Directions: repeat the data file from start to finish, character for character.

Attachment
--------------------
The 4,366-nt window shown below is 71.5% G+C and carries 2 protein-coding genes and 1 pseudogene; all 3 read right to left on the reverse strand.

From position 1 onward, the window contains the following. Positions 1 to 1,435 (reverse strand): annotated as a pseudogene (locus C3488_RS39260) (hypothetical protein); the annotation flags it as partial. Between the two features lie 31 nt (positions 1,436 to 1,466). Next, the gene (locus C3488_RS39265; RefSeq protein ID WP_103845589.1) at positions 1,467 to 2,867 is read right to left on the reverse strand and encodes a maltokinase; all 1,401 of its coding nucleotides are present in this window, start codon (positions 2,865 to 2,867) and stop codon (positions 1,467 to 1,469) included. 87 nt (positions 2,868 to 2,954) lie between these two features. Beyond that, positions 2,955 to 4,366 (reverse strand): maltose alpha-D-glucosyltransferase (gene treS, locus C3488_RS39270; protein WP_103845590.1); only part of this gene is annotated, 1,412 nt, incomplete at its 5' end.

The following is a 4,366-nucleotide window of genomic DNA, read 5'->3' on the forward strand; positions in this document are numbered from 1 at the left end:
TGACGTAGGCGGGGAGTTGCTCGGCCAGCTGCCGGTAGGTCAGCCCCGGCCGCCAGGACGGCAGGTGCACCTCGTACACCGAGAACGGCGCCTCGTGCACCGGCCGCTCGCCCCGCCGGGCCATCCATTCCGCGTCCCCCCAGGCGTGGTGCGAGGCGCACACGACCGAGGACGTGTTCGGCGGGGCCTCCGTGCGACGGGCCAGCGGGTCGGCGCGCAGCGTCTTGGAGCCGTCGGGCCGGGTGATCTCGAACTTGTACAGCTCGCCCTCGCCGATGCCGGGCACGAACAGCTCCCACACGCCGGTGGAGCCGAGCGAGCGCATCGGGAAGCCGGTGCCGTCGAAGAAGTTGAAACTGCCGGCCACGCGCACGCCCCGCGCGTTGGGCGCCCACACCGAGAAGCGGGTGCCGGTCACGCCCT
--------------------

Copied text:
The 4,366-nt window shown below is 71.5% G+C and carries 2 protein-coding genes and 1 pseudogene; all 3 read right to left on the reverse strand.

From position 1 onward, the window contains the following. Positions 1 to 1,435 (reverse strand): annotated as a pseudogene (locus C3488_RS39260) (hypothetical protein); the annotation flags it as partial. Between the two features lie 31 nt (positions 1,436 to 1,466). Next, the gene (locus C3488_RS39265; RefSeq protein ID WP_103845589.1) at positions 1,467 to 2,867 is read right to left on the reverse strand and encodes a maltokinase; all 1,401 of its coding nucleotides are present in this window, start codon (positions 2,865 to 2,867) and stop codon (positions 1,467 to 1,469) included. 87 nt (positions 2,868 to 2,954) lie between these two features. Beyond that, positions 2,955 to 4,366 (reverse strand): maltose alpha-D-glucosyltransferase (gene treS, locus C3488_RS39270; protein WP_103845590.1); only part of this gene is annotated, 1,412 nt, incomplete at its 5' end.

The following is a 4,366-nucleotide window of genomic DNA, read 5'->3' on the forward strand; positions in this document are numbered from 1 at the left end:
TGACGTAGGCGGGGAGTTGCTCGGCCAGCTGCCGGTAGGTCAGCCCCGGCCGCCAGGACGGCAGGTGCACCTCGTACACCGAGAACGGCGCCTCGTGCACCGGCCGCTCGCCCCGCCGGGCCATCCATTCCGCGTCCCCCCAGGCGTGGTGCGAGGCGCACACGACCGAGGACGTGTTCGGCGGGGCCTCCGTGCGACGGGCCAGCGGGTCGGCGCGCAGCGTCTTGGAGCCGTCGGGCCGGGTGATCTCGAACTTGTACAGCTCGCCCTCGCCGATGCCGGGCACGAACAGCTCCCACACGCCGGTGGAGCCGAGCGAGCGCATCGGGAAGCCGGTGCCGTCGAAGAAGTTGAAACTGCCGGCCACGCGCACGCCCCGCGCGTTGGGCGCCCACACCGAGAAGCGGGTGCCGGTCACGCCCT